Extremists, the ones who make all the bad press and sour the world to that religion, always insist that their interpretation of the Words of the Prophet are the only one true way. If you differ, you are wrong.
The Cult of the LEICA
In the case of the LEICA, the LEICA becomes a fetish without which the LEICA cultist cannot enjoy pleasure.
So here we have it: let's see how some bad eggs who use LEICA have set themselves up to become a full-on cult:
* Oskar Barnack died of complications of asthma. Asthma was why he was unable to carry the heavier photo gear of his era on hike hikes, and why he developed the LEICA for its tiny size and light weight.
* * Still alive, but supposedly upgraded to Pentax 645 and Canon Mark III.
Prophets usually lived so long ago that things they experienced have little to do with life today.
In the case of the prophet Barnack, he died in 1936, twenty years before today's LEICA M system was introduced in the 1950s.
Barnack died just a few years after the first interchangeable-lens screw-mount LEICA came out, and has been dead through all subsequent development, yet LEICA cultists still parade around holding posters of Barnack hoisted up on poles as if everything done today is in His honor.
Look at LEICA's own sales literature: Barnack is everywhere, just as fringe organizations parade with huge posters of their martyrs as they march through town.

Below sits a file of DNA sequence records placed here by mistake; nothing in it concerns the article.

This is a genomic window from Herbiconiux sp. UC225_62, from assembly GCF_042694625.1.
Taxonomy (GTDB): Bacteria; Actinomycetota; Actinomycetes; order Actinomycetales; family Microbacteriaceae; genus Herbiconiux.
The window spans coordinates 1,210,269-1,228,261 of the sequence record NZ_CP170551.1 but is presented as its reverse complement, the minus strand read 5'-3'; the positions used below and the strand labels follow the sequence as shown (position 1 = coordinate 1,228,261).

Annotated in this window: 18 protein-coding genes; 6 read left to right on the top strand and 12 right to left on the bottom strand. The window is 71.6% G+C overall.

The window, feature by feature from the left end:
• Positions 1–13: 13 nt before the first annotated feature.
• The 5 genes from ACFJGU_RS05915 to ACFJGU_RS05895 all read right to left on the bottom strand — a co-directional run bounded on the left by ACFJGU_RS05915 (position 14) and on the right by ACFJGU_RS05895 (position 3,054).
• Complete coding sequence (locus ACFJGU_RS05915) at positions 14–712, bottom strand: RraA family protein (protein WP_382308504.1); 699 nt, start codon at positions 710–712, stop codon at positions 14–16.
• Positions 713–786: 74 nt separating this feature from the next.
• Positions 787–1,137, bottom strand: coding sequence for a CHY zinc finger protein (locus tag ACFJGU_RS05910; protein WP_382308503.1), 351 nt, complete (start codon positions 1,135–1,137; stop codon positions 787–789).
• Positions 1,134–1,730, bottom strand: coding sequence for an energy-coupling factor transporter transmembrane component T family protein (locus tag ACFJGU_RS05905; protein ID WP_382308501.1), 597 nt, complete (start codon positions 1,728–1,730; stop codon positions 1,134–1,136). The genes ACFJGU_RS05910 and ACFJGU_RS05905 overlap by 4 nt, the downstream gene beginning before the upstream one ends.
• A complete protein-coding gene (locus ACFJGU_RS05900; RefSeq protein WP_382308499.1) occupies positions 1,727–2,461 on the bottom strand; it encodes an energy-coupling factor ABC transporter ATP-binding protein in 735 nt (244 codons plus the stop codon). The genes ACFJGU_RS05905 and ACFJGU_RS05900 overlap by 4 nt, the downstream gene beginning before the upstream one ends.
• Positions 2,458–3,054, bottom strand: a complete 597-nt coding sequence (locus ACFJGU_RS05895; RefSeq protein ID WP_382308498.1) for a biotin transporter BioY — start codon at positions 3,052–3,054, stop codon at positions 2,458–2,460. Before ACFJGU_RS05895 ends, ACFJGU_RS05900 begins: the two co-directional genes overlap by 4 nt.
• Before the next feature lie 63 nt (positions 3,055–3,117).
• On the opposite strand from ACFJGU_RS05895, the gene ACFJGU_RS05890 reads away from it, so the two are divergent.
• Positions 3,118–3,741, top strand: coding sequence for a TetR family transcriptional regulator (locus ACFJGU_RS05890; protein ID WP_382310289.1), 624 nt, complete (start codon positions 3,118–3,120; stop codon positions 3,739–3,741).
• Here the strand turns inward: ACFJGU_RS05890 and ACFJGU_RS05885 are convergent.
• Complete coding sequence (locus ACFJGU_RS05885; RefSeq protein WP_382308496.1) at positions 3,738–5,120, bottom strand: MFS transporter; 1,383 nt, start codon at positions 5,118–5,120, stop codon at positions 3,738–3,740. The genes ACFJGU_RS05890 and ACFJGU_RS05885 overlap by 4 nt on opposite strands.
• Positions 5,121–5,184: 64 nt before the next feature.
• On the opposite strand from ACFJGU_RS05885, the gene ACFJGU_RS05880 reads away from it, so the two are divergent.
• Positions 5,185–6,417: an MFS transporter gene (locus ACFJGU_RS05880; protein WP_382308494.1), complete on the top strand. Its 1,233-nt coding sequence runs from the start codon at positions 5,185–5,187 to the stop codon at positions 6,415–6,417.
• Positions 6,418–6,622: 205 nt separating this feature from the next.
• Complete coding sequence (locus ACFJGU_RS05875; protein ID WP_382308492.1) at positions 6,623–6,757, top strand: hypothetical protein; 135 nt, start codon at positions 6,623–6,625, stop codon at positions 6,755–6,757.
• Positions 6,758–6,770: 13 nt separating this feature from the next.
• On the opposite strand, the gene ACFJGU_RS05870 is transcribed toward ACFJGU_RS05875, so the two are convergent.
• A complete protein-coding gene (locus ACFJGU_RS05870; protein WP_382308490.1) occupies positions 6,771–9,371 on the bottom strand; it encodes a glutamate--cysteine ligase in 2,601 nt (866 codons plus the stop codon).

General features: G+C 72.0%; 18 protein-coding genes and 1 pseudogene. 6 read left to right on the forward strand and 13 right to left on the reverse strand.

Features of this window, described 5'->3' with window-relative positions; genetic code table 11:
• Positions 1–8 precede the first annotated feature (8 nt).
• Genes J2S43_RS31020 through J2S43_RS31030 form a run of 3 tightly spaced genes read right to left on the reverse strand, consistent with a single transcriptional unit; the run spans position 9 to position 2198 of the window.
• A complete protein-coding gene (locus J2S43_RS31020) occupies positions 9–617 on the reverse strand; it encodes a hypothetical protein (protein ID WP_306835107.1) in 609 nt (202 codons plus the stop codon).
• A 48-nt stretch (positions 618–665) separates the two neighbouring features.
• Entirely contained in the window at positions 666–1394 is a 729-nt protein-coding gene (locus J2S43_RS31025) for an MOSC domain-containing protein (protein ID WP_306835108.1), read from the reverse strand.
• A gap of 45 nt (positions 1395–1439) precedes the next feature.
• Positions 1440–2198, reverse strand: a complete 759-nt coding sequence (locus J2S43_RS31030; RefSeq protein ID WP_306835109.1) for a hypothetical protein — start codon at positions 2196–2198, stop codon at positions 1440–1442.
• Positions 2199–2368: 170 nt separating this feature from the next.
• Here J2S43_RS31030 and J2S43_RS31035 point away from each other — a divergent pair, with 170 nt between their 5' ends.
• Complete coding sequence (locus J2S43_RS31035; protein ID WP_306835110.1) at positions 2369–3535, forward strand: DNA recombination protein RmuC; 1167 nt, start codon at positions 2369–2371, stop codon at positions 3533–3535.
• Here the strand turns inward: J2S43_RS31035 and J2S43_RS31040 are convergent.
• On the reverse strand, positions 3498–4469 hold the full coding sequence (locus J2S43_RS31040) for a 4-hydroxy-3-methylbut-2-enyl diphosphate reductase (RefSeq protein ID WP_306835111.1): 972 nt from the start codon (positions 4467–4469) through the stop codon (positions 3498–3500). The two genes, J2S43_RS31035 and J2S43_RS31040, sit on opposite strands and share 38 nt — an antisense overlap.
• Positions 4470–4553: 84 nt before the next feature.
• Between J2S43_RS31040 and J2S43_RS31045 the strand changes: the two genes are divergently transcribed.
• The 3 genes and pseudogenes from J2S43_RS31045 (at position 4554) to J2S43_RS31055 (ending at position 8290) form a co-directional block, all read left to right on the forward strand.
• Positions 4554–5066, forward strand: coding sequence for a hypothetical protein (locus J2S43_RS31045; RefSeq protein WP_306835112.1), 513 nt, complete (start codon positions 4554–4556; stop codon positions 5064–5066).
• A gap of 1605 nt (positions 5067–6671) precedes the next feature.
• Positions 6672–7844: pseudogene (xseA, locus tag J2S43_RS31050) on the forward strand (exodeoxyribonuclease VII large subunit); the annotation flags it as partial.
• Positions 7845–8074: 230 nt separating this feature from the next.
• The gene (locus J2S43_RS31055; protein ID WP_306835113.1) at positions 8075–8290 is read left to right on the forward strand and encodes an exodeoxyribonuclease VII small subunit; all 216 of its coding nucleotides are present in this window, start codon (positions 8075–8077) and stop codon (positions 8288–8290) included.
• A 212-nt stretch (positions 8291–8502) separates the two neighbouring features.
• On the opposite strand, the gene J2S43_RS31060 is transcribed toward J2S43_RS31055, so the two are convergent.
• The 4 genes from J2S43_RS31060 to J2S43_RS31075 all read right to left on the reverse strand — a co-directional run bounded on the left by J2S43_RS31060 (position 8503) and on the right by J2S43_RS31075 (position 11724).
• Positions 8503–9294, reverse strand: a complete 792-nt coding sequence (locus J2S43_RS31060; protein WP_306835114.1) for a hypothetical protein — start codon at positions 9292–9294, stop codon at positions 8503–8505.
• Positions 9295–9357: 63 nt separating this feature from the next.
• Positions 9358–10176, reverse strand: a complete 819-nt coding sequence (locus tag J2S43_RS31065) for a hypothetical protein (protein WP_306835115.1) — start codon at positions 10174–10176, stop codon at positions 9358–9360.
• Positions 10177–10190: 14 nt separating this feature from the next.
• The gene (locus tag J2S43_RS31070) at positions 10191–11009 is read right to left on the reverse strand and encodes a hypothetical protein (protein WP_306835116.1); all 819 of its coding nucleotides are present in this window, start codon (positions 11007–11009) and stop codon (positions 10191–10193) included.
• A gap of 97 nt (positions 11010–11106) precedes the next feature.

This is why Contax went out of business after the 1950s as its products became obsolete, and LEICA is still around. Even though Contax was the better camera (Ansel Adams shot Contax in 35mm, not LEICA), Contax had no prophet to pimp it to cult status. Ditto for Canon and Nikon: no martyr, no cult. They've had to survive on their abilities at making useful photo tools, not religious and devotional artifacts.
I wrote this when I realized that Barnack died right after the LEICA went public, and decades before any modern LEICA was envisioned, yet the cultists hail Barnack as The Prophet. I then noticed the similarities to other cults, and the fact that every fringe group of any organization usually makes the larger operation look embarrassingly bad.
We should love everyone. The LEICA cultists are a separatist extremist element not representative of our friends and neighbors who shoot the LEICA.
Owning the LEICA does not make a man a cultist. Like most fringe elements, I've never actually met any cultists any more than I've met any uncool members of any of the groups that are constantly portrayed negatively by media.